GUANTANAMO BAY NAVAL BASE, Cuba – Binyam Muhammad is charged with plotting horrific crimes against U.S. civilians, but he insists he endured a horrific experience himself when American authorities allegedly delivered him to Moroccan interrogators who tortured him.
A written account provided to The Associated Press by Muhammad's civilian lawyer, Clive Stafford Smith, details the suspected Al Qaeda member's allegations of torture while "directly or indirectly" in the custody of the United States. He alleges, among other things, that he was sliced with a scalpel and given mind-altering drugs.
Muhammad made his first appearance in the U.S. military courtroom on this isolated base in southeastern Cuba on Thursday. He is charged with conspiring with Usama bin Laden and other Al Qaeda leaders to attack civilians and commit other crimes.
Wearing a long, orange collarless shirt and a black skullcap, the 27-year-old detainee told the judge, Marine Col. Ralph Kohlmann, that he has been tortured.
U.S. Attorney General Alberto Gonzales said last month the United States does not transport terrorism suspects to nations where it is likely they could be tortured, a practice known as extraordinary rendition.
Human rights groups say the United States carries out extraordinary renditions to outsource torture. The American Civil Liberties Union last week asked the United Nations to investigate.
Born in Ethiopia, Muhammad moved to Britain when he was 15. He claimed he went to Afghanistan because he had become a practicing Muslim, wanted to kick a drug habit, and thought he could do so if he got away from London.
He also wanted to see the Taliban Islamic regime in Afghanistan with his own eyes, he said.
Muhammad was captured in April 2002 in Karachi, Pakistan, while trying to return to London. Three months later, he was transferred by the United States to Morocco, according to the document written by Smith, who interviewed Muhammad and read his written account.
Muhammad said he landed at an airfield he believed was near Rabat, the Moroccan capital, and was driven for about a half-hour before being taken into a house behind a metal fence. An English-speaking woman who used the name of Sarah was sometimes present. She claimed to be Canadian, but Muhammad suspected she was American.
His torturers applied sleep deprivation, beat him and sliced Muhammad's penis with a scalpel, according to the detainee's account.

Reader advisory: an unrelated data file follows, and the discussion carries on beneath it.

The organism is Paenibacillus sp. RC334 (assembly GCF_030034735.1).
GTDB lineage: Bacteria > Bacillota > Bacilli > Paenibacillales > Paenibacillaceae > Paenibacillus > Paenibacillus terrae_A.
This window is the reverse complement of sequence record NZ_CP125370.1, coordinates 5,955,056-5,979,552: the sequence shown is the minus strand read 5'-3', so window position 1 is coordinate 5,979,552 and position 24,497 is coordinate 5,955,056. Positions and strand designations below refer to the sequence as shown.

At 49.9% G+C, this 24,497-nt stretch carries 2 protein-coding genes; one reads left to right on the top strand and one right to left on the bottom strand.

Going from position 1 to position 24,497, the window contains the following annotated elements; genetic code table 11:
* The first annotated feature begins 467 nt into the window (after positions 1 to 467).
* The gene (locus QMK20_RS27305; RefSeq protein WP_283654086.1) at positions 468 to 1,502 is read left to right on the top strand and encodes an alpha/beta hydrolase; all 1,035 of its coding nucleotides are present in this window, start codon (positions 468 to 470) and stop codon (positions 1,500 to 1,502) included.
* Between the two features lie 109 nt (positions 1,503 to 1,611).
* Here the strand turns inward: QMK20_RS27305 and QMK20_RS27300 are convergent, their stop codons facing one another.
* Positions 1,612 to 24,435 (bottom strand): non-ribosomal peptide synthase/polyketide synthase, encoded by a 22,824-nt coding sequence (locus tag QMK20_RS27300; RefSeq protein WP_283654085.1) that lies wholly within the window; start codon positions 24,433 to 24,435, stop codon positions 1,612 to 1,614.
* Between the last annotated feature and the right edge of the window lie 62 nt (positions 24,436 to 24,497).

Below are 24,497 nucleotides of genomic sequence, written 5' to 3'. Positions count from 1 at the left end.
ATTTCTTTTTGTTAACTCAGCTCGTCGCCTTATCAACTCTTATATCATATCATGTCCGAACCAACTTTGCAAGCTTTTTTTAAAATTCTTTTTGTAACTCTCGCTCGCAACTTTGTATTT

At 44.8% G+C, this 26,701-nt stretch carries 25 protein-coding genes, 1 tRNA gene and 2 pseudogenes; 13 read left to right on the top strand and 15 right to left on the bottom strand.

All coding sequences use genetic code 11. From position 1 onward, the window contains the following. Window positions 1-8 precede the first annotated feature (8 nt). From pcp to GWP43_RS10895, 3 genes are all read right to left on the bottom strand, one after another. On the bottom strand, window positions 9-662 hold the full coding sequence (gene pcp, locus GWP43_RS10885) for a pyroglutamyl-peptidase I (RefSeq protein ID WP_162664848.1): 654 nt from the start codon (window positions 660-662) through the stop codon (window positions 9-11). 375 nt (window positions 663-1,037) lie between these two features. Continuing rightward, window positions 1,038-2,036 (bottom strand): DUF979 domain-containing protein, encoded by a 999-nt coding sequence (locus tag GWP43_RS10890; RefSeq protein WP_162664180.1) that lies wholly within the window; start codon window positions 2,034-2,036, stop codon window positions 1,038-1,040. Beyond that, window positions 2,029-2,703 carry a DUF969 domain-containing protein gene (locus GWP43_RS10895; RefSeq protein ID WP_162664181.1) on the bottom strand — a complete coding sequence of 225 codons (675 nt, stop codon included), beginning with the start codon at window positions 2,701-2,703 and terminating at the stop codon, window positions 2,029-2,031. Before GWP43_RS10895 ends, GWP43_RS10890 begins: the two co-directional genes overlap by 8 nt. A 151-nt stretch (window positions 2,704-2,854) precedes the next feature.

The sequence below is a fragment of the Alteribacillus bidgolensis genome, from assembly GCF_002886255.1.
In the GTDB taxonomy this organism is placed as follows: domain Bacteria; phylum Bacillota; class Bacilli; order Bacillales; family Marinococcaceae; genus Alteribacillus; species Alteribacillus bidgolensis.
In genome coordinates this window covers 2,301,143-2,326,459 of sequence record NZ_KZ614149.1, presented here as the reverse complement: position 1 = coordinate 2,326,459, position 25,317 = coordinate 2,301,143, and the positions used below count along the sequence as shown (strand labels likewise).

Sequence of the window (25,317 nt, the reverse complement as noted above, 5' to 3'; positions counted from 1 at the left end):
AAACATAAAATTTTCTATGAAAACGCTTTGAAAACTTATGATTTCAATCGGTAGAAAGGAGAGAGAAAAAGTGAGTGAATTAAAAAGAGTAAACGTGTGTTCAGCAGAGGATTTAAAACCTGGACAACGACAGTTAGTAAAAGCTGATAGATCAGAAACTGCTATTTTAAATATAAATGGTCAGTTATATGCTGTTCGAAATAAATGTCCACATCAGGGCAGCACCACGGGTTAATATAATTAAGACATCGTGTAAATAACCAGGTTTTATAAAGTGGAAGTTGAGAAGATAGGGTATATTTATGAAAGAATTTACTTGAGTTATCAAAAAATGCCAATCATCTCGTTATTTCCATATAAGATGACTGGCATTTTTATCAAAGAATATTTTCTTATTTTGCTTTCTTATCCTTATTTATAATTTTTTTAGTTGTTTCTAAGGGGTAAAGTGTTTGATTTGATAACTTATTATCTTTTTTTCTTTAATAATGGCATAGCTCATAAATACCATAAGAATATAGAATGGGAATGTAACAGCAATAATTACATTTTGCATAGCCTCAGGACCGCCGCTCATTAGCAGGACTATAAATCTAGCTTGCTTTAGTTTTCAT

"They cut all over my private parts. One of them said it would be better just to cut it off, as I would only breed terrorists," Smith quoted Muhammad as saying.
Muhammad said that while he was handcuffed, his jailers put headphones on him.
"They played hip-hop and rock music, very loud," Muhammad said. "I remember they played Meatloaf and Aerosmith over and over. I hated that. They also played Tupac. ... When I became a Muslim, I had tried to get away from this. I'd canceled all the music out of my head and now they were forcing it back again."
Muhammad said women came to the house, naked or partially clothed, and were shown to him — an affront to devout Muslims.
"This mental torture was a lot worse then the physical torture," he said. "For they were now working on my brain. I think I came to several emotional breakdowns in this time."
An interrogator whom Muhammad nicknamed "Scarface" purportedly informed the Ethiopian he was being brainwashed.
"Scarface, the interrogator, told me what was going on. 'We're going to change your brain,"' according to the account.
In January 2004, Muhammad was flown to what he believed was a CIA-run facility in Afghanistan. He was transferred to Guantanamo Bay in September 2004.
The United States alleges Muhammad conspired with Abu Zubaydah, an Al Qaeda commander, and Jose Padilla, a U.S. citizen, to cause explosions at apartment buildings and gas stations in the United States. Muhammad has denied knowing Padilla and says he is innocent.
Padilla is on trial in federal court in Miami on charges he provided material support to terrorists and conspired to murder Americans. He is charged with conspiring with members of Al Qaeda to attack civilians and civilian targets, commit murder, destroy property and commit terrorism.
Nearly 500 detainees are held at this U.S. military base on Cuba. The United States has filed charges against 10 of them.